Energized Pinkel says he can't wait to fix MU
Nov 27, 2012 (Menafn - St. Louis Post-Dispatch - McClatchy-Tribune Information Services via COMTEX) --COLUMBIA, Mo. -- In a dramatic departure from his stance of defiant denial after Mizzou's 59-29 loss at Texas A&M capped the school's first losing season since 2004, MU coach Gary Pinkel acknowledged his program's issues in an animated and resolute appearance Monday on "Tiger Talk."
"I could not wait to get to work this morning," Pinkel told host Mike Kelly at Buffalo Wild Wings, adding that he relishes the challenge. "That drives me. ... It's important to me that this program is very successful. I've put a lot into this ...
"I'm high-energy. Let's get back to work and get this thing going."
In what might be considered a dress rehearsal for his news conference called for today at 8:30 a.m., Pinkel abandoned the "what we do works" mantra that had grown tired with many stakeholders -- and perhaps MU administrators -- and clarified that all aspects of the program will be subject to scrutiny as he sets about trying to rejuvenate it.
"We've set some standards here, OK?" he said, armed with statistics such as the fact that MU is 14th in overall wins despite "this crummy year" among schools in conferences whose champions automatically qualify for BCS bowls. "So when we fall off that, you don't think that's upsetting to me?
"You don't think that just destroys me personally? It does."
He alluded to a time at Toledo when his Rockets were struggling and he was hoping his father would feel sorry for him.
"He'd look at me (and say), 'Go fix it,' " Pinkel said. "It used to drive me crazy."
But he came to understand, then and now, that fixing it is what the job entails.
Pinkel made no reference to rampant and reckless rumors of his dismissal that had circulated largely through the Twitter echo chamber, rumors that were shot down by numerous credible sources Sunday night and doused directly Monday by MU spokesman Chad Moller.
Moller said by email that Pinkel "absolutely" would return for 2013.
"We're all disappointed in how the season turned out (5-7 in MU's much-anticipated Southeastern Conference debut), but we're fully supportive of Coach and confident that he will bounce back," he added.
But Pinkel perhaps was indirectly addressing the rumor mill, or at least speaking to an understanding of the vexation of MU faithful, when he mentioned his appreciation of the heightened expectations of fans since 2001, when he took over a program that had been to two bowl games since 1983.
He recalled the frustration he felt when fans applauded MU's effort in a 35-16 loss against Texas in 2001.
"Which just drove me absolutely crazy," said Pinkel, whose first team went 4-7. "And now our fans have an expectation level of winning and an expectation level of going to bowl games. And they should. ... That's refreshing to me."
Some of those constituents believe solving MU's issues should begin with shaking up the staff. Pinkel last week said he would not make any changes.
He didn't say he would on Monday, either, but he elaborated on the matter rather than dismissing the question this time.
"If you hire the wrong person, what will destroy your company was not hiring the wrong person," he said. "That's not going to destroy your company. What's going to destroy your company is having that person stay in your organization ...
"I look at everybody in our program ... because if you can't fit in, and you can't deliver to our program, then I'll make a change.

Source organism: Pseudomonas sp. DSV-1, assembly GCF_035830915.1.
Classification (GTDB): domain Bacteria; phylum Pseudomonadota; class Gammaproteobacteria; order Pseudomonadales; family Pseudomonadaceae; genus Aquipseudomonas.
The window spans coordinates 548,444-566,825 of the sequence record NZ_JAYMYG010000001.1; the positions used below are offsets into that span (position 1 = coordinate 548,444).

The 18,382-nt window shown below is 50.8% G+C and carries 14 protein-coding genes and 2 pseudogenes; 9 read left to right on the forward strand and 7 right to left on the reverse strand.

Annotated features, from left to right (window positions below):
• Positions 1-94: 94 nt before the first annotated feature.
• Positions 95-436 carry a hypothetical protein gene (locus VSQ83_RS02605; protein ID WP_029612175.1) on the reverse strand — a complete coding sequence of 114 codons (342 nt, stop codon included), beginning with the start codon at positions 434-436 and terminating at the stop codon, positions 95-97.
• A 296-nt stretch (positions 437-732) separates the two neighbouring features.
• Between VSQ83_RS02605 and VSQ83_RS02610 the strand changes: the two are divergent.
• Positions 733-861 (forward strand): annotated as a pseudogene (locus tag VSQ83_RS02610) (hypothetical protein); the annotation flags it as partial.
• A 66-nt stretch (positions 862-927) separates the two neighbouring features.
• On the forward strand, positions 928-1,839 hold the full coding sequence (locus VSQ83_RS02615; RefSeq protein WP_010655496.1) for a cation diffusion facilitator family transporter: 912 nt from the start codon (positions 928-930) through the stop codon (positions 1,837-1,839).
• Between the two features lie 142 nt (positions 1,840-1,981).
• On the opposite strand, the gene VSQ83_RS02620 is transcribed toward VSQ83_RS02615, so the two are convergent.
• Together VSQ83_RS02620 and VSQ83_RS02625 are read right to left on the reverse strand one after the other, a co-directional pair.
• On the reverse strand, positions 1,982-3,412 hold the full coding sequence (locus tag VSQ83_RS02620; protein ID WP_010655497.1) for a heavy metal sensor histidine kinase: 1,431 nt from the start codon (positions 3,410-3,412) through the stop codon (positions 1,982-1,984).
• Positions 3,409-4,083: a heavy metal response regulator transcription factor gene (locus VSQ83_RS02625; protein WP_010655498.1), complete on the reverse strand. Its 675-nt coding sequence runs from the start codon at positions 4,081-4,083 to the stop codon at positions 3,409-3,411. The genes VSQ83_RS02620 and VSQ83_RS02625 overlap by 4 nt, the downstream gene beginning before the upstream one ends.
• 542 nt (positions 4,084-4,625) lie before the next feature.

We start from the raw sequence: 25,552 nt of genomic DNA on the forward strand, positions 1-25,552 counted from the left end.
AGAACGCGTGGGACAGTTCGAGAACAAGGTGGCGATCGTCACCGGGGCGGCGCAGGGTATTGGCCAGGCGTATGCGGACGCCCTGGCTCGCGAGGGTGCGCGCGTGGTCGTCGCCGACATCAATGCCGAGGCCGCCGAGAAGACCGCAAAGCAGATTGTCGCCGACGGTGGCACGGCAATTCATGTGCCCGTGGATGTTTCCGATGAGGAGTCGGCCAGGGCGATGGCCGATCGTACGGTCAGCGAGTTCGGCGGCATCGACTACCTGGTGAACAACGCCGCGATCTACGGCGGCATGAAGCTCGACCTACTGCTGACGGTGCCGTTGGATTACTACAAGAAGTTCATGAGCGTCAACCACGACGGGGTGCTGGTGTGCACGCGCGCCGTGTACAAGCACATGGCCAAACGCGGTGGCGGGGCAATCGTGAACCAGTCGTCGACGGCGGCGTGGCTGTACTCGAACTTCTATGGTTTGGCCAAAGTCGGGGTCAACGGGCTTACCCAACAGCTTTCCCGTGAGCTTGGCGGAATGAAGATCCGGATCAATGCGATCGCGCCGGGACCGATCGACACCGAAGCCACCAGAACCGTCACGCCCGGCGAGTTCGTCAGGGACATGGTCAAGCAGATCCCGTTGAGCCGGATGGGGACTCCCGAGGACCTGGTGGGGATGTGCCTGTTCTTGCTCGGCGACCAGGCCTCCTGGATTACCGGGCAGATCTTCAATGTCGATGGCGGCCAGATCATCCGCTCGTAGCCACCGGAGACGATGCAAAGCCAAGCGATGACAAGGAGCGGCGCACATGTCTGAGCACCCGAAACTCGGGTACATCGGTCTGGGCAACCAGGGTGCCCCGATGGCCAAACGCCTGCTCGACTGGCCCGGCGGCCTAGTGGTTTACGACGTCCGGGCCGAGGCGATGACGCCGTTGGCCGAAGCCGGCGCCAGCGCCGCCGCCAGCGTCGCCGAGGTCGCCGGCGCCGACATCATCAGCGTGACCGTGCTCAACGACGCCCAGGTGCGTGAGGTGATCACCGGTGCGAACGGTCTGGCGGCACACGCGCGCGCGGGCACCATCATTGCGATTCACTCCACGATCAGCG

"But what I'm not going to do is ... be the coach who's just going to change guys just to make it sound like I'm doing things (and) mixing things up."
He added that "every coach knows exactly where they stand" and summed up, "We have a good staff. They're good at what they do. And if they weren't I would ... make changes."
As for the previous tone he had struck that suggested all is essentially well, Pinkel said it was obvious MU had "some issues," that everything was on the table to solve the problems and reminded listeners that he sends staff members out to other schools every offseason to stay on trends and keep on the "cutting edge."
Along the way, Pinkel seemed to address a disconnect in how he's explained that before.
"We evaluate every single thing in our program. All the time. It's a constant evaluation to make ourselves better ..." he said. "But I tell you one thing: When we've had adversity here, what I do, what I embrace, is the foundation of our football program.
"I embrace the foundation of what we're about and making sure that everybody in our organization (is) doing all the little things necessary ..."
Meaning, basically, that the process itself doesn't change, as opposed to that nothing changes.
For instance, Pinkel spoke of potential changes in the offense in terms of schemes and philosophies.
"We'll have to look at that," he said, adding that it's prudent for any team to constantly think about "what they want to be and who they are."
Defensively, he said, MU will evaluate "adjustments necessary to make us better."
And he didn't limit the potential fixes to philosophical or staffing matters.
Asked specifically about whether competition at quarterback will be open after junior James Franklin was less effective in his injury-riddled season than a year ago, Pinkel said, "There's no question about it" and quickly added that competition will be open "all over the field."
Tiger tales -- MU football's head athletic trainer, Rex Sharp, also appeared on Tiger Talk and said that 2011 star back Henry Josey has "no restrictions" now in his comeback from a devastating knee injury. Sharp said that at many schools Josey might have played this year but that MU was being cautious with his future.
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